In photovoltaics, we saw what happens with quick fixes. After the repeated reductions in their compensation, the solar industry did not build fewer solar panels. Instead, the market overheated, and the manufacturers who could not keep up in the price war are going bankrupt.

Renewables International: Are wind energy projects for 2014 already on hold because the EEG debate makes for uncertainty?

Sylvia Pilarsky-Grosch: Yes, but all parties concerned have known for a long time that parliamentary elections will be held in fall 2013. That was a general uncertainty factor, which has not yet had an effect in 2013. However, next year’s planned projects were most recently financed with contingencies.

Renewables International: So you think that Altmaier’s recent proposal to make feed-in tariffs dependent on the impact renewable energy growth on power bills will not become a law? Altmaier wants to put a lid on the current surcharge of five cents per kilowatt-hour, mainly paid by retail ratepayers and SMEs. And only if that price stability is in sight would the new green electricity projects receive the EEG compensation, which is above the market price…

Sylvia Pilarsky-Grosch: Altmaier’s reform idea is not only not sensible, but also a departure from the core of the EEG. Incidentally, what he is suggesting is, in part, legally questionable. We will challenge it. I don’t see any support for his idea from anywhere. Even those that still want to be parliamentary candidates and representatives after the election in September are campaigning in 2013. And they cannot identify with steps that cut off renewables owned by communities and small businesses. That would not be a good campaign theme.

“Citizen and small business projects would be impossible”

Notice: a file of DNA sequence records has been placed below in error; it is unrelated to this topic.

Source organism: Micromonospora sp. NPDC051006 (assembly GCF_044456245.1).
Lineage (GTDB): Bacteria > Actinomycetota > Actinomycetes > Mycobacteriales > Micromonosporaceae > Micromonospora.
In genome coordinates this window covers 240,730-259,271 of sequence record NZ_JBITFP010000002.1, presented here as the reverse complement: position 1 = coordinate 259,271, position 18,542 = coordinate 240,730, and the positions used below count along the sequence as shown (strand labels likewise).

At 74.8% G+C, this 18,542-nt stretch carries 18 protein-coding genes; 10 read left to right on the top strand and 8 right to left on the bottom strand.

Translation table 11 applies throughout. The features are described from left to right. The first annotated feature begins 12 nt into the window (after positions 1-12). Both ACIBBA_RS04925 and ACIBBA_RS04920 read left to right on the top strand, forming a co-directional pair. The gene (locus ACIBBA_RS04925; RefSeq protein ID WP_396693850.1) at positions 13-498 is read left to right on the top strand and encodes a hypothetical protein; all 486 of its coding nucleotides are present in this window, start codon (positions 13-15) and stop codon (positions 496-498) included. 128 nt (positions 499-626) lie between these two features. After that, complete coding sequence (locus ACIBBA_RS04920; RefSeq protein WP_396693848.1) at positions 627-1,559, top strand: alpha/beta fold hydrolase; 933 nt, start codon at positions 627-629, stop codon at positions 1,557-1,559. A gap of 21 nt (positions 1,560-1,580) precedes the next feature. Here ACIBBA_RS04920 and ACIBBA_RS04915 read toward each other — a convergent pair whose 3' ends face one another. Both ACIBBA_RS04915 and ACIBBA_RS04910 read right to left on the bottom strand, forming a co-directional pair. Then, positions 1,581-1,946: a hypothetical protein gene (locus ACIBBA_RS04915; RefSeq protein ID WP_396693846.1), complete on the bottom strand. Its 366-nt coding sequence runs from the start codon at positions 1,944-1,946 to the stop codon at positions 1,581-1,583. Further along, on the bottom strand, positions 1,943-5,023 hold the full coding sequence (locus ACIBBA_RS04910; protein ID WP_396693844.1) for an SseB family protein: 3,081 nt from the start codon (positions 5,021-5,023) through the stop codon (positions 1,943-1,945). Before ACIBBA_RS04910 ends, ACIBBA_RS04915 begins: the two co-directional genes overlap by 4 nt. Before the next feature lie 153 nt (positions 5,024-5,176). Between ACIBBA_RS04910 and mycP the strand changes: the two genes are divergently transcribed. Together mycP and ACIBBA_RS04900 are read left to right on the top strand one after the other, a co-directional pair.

Renewables International: Because renewables have become too important as an economic factor?

Sylvia Pilarsky-Grosch: Not only as an economic factor. The implementation of Altmaier’s proposal would mean that community and small business projects could not be implemented anymore. Typical project financing would not be possible without a guaranteed EEG compensation. And those that have failed to invest in renewables over the years would then have the market to themselves.

Renewables International: You mean the energy companies that could pull the money for project investments from their own balance sheet. What growth capacity would the conditional EEG tariff for wind energy allow yearly?

Sylvia Pilarsky-Grosch: What does a growth cap mean? That would mean a stop to growth. How is that supposed to work? The EEG surcharge…

Renewables International: …which grid operators pass on to customers to cover the additional cost of renewable power…

Sylvia Pilarsky-Grosch: …the EEG surcharge is apparently to be frozen with the notice: Only if surcharge budget still has money left over can the EEG continue building all technologies. This is nonsense. The levy account is essentially controlled by the current market price. The lower the trading price of power is thanks to an increased renewable supply, the bigger the difference to the EEG tariff is, so the EEG surcharge increases. Altmaier has not described any way to influence the market price. His reform proposal is alien to the system, because you would have to plan projects basically as if there was no EEG.

Renewables International: But you support a systematic reform of the renewable supply nevertheless? The German Engineering Federation (VDMA) is calling for the reform, right?

Sylvia Pilarsky-Grosch: Of course, cost is also an important issue for us and we need to further develop the EEG. But first, we must define what the EEG is good for. If we say that we want to continue to grow renewables, we really need incentives so that both the producers of renewable power and grid operators will support the system. This is where the EEG debate would really get interesting.

Interview conducted by Tilman Weber (Craig Morris / Marisa Irwin)